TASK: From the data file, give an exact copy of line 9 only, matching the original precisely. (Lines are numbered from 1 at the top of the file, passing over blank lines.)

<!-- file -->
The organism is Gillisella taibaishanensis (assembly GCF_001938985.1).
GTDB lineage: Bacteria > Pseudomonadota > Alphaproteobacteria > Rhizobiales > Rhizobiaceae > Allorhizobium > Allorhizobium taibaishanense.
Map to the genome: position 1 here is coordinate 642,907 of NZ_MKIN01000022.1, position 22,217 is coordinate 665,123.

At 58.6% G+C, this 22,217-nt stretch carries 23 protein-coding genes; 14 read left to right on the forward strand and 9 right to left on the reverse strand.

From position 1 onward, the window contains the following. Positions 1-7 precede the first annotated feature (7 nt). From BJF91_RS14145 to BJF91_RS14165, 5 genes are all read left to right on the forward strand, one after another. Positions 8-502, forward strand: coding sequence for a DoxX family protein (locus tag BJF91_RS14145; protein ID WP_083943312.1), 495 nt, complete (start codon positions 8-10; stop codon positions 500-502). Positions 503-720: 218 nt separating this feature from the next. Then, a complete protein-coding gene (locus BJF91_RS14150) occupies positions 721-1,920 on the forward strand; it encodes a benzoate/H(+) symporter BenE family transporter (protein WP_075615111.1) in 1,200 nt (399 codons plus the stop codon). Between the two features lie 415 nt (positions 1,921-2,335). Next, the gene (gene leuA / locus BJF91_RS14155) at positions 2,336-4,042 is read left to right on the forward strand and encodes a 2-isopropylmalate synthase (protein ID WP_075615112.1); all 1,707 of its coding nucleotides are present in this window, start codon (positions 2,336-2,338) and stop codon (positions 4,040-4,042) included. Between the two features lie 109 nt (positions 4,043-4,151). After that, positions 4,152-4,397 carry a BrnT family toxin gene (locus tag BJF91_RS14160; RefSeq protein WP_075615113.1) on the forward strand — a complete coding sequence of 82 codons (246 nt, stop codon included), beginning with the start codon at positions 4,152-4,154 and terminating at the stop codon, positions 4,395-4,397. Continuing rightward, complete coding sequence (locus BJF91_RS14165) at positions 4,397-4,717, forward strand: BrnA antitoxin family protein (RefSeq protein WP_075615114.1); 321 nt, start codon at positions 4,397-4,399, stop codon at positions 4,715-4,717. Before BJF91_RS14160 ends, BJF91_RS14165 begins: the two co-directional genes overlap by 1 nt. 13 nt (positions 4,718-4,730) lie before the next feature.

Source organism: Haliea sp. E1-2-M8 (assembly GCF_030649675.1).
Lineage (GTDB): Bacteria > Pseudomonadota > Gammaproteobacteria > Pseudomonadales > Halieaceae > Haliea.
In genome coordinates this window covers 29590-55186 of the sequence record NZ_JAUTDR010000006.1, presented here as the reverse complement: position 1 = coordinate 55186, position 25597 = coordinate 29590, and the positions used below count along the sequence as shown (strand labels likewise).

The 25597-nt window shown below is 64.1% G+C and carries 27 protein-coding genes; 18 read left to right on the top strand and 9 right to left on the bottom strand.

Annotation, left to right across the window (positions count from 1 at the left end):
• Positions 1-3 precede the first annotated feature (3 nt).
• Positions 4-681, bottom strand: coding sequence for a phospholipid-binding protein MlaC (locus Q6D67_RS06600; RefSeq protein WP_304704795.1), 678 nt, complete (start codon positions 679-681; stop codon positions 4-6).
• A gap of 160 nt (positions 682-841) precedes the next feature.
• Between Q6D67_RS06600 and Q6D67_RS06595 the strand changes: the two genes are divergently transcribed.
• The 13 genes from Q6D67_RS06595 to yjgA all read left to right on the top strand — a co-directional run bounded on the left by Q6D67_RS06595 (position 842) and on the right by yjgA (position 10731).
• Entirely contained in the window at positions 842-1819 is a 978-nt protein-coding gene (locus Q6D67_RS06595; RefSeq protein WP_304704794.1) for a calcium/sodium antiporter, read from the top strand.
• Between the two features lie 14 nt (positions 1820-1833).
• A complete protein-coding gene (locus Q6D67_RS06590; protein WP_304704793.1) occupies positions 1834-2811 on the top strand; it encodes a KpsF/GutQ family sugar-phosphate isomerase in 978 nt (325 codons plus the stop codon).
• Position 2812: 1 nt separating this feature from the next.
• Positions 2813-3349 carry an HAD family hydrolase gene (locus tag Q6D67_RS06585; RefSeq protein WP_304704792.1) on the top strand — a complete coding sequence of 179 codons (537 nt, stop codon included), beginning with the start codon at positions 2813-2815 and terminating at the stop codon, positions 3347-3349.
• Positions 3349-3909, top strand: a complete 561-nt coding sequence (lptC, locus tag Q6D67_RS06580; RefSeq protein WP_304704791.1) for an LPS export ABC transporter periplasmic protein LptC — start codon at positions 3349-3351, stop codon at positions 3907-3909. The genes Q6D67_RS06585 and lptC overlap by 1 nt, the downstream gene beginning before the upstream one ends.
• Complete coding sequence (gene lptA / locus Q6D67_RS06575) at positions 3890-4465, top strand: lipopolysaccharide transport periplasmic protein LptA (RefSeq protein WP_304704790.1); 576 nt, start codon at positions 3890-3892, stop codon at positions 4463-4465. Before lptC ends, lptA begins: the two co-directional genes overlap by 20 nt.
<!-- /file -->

The 25597-nt window shown below is 64.1% G+C and carries 27 protein-coding genes; 18 read left to right on the top strand and 9 right to left on the bottom strand.